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United States Department of Agriculture

Agricultural Research Service

Research Project: TRANSMISSION, DIFFERENTIATION, AND PATHOBIOLOGY OF TRANSMISSIBLE SPONGIFORM ENCEPHALOPATHIES Title: Surveillance for Transmissible Spongiform Encephalopathy in Scavengers of White-Tailed Deer Carcasses in the Chronic Wasting Disease Area of Wisconsin

Authors
item Jennelle, Christopher -
item Samuel, Michael -
item Nolden, Cherrie -
item Keane, Delwyn -
item Barr, Daniel -
item Johnson, Chad -
item Vanderloo, Joshua -
item Aiken, Judd -
item Hamir, Amirali
item Hoover, Edward -

Submitted to: Journal of Toxicology and Environmental Health
Publication Type: Peer Reviewed Journal
Publication Acceptance Date: September 1, 2009
Publication Date: January 1, 2009
Citation: Jennelle, C.S., Samuel, M.D., Nolden, C.A., Keane, D.P., Barr, D.J., Johnson, C., Vanderloo, J.P., Aiken, J.M., Hamir, A.N., Hoover, E.A. 2009. Surveillance for Transmissible Spongiform Encephalopathy in Scavengers of White-Tailed Deer Carcasses in the Chronic Wasting Disease Area of Wisconsin. Journal of Toxicology and Environmental Health, Part A. 72(17):1018-1024.

Interpretive Summary: Chronic wasting disease (CWD), a neurologic disease, occurring in cervids, is found in a number of states and provinces across North America. Infected material containing the infectious agents of CWD, are deposited in the environment via carcass remains and excreta, and pose a threat of cross-species transmission. In this study tissues were tested from 812 representative mammalian scavengers, collected in the CWD-infected area of Wisconsin, for TSE infection using commercial and laboratory tests. The commercial test found four samples to be positive; but these samples were negative by the superior laboratory test. Based on these findings, one cannot rule out successful cross-species TSE transmission to scavengers, but the results suggest that such transmission is not frequent in the CWD-affected area of Wisconsin.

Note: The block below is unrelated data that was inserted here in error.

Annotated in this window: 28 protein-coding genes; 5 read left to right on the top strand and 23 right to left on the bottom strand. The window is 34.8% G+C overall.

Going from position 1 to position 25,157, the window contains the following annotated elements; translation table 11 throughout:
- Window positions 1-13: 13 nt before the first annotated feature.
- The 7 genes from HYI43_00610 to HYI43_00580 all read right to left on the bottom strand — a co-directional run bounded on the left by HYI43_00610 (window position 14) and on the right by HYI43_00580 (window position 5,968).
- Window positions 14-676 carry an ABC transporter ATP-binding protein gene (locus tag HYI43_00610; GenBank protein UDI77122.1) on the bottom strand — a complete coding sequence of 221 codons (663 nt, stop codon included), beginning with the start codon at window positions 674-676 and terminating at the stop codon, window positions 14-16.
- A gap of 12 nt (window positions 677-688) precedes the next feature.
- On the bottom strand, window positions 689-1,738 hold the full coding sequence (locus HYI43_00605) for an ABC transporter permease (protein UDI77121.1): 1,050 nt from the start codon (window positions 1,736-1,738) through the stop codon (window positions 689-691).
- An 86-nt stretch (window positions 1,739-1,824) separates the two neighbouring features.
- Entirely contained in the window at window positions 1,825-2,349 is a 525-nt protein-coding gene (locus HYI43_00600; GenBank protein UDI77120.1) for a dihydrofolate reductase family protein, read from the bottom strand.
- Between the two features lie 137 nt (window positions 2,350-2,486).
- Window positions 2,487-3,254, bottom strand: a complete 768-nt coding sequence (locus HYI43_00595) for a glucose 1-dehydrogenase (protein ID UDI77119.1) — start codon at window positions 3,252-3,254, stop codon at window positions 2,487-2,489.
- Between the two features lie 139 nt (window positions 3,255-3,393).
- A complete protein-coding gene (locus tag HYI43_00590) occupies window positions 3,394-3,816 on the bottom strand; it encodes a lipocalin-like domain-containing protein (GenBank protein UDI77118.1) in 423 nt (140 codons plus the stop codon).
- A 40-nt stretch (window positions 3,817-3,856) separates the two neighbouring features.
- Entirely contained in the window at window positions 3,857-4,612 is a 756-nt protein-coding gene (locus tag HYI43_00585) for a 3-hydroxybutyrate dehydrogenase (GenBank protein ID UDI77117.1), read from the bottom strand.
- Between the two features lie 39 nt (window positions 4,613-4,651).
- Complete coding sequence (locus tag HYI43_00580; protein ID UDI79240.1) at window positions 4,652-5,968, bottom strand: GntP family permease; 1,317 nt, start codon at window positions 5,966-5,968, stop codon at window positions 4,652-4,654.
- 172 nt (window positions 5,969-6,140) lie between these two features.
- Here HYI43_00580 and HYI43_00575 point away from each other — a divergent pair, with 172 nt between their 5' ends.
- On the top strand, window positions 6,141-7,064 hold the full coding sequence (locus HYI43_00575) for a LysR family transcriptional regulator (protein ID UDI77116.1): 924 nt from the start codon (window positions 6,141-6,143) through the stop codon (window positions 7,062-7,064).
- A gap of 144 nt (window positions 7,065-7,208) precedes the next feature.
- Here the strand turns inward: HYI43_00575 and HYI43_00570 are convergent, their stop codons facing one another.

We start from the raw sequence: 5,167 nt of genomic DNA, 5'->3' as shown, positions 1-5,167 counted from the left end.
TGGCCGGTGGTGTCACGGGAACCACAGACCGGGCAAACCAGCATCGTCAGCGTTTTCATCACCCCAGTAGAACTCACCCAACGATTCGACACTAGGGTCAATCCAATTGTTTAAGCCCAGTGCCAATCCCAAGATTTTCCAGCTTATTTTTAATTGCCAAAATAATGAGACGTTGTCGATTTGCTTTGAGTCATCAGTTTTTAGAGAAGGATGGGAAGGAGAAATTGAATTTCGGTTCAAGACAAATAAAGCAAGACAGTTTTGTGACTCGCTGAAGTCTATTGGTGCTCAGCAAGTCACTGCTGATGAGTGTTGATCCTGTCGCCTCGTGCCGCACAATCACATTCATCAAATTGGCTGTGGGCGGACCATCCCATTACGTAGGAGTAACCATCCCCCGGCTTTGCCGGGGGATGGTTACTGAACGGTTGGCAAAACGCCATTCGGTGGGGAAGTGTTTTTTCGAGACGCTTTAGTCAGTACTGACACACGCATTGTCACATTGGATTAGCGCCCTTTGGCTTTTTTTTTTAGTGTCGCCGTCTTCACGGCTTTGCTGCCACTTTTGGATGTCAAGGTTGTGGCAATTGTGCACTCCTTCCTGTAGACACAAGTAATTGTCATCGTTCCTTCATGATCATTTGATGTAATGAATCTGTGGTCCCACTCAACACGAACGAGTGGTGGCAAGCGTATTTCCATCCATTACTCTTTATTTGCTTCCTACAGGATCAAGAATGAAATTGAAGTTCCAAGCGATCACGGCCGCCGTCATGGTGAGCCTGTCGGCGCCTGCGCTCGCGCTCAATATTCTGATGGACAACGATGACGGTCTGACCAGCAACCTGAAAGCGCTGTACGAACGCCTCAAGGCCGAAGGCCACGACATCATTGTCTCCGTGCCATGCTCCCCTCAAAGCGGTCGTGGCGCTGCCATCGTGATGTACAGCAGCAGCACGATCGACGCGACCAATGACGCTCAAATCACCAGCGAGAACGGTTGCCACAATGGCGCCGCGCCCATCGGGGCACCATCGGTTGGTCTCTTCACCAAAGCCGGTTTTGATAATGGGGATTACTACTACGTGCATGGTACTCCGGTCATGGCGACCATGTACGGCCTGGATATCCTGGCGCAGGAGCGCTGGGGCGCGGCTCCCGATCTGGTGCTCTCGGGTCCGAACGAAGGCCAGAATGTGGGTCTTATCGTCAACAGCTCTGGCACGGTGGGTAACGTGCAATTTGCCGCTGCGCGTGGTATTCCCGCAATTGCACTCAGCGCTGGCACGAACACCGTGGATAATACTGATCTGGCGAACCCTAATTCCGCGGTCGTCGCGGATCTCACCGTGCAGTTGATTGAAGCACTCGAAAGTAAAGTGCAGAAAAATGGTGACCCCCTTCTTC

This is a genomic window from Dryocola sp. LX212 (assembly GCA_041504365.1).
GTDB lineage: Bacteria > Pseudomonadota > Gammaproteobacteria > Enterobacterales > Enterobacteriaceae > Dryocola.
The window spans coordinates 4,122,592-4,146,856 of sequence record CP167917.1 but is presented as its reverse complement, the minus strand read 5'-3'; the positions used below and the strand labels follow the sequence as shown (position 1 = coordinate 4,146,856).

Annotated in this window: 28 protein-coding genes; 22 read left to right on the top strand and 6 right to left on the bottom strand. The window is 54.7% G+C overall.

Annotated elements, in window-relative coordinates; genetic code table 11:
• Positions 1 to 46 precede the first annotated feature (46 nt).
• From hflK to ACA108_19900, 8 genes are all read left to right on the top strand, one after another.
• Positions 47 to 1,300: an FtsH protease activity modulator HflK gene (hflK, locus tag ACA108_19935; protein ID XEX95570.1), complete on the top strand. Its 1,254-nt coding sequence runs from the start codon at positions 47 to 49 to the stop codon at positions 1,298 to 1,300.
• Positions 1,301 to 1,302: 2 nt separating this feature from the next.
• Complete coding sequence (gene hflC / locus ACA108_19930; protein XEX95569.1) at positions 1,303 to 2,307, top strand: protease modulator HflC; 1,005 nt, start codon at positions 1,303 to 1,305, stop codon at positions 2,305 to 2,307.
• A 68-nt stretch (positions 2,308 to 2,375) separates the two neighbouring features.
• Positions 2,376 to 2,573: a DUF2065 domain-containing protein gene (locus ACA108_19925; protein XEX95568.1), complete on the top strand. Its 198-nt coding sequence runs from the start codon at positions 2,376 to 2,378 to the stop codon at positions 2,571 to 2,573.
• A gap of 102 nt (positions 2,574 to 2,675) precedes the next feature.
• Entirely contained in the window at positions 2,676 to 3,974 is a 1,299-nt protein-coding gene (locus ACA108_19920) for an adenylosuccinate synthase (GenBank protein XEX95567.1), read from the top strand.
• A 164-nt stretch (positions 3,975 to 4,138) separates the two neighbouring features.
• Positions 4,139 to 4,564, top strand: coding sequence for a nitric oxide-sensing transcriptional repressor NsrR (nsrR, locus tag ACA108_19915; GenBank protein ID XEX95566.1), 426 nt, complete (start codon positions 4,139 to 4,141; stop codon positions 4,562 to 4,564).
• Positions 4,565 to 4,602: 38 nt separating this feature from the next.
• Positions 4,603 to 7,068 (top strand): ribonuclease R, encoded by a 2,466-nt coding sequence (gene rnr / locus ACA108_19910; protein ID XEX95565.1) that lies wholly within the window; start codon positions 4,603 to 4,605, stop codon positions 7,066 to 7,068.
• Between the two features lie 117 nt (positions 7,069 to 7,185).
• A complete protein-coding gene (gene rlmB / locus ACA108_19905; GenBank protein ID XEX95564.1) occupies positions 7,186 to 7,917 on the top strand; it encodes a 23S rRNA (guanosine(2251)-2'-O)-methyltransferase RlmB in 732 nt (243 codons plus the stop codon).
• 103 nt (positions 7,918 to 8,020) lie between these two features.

Technical Abstract: Chronic wasting disease (CWD), a class of neurodegenerative transmissible spongiform encephalopathies (TSE) occurring in cervids, is found in a number of states and provinces across North America. Misfolded prions, the infectious agents of CWD, are deposited in the environment via carcass remains and excreta, and pose a threat of cross-species transmission. In this study tissues were tested from 812 representative mammalian scavengers, collected in the CWD-infected area of Wisconsin, for TSE infection using the IDEXX HersCheck enzyme-linked immuosorbent assay (ELISA). Only four of the collected mammals tested positive using ELISA, but these were negative when tested by Western blot. While our sample sizes permitted high probabilities of detecting TSE assuming 1% population prevalence in several common scavengers (93%, 87%, and 87% for raccoons, opossums, and coyotes, respectively), insufficient sample sizes for other species precluded similar conclusions. One cannot rule out successful cross-species TSE transmission to scavengers, but the results suggest that such transmission is not frequent in the CWD-affected area of Wisconsin. The need for further surveillance of scavenger species, especially those known to be susceptible to TSE (e.g. cat, American mink, raccoon), is highlighted in both a field and laboratory setting.

Last Modified: 8/21/2014
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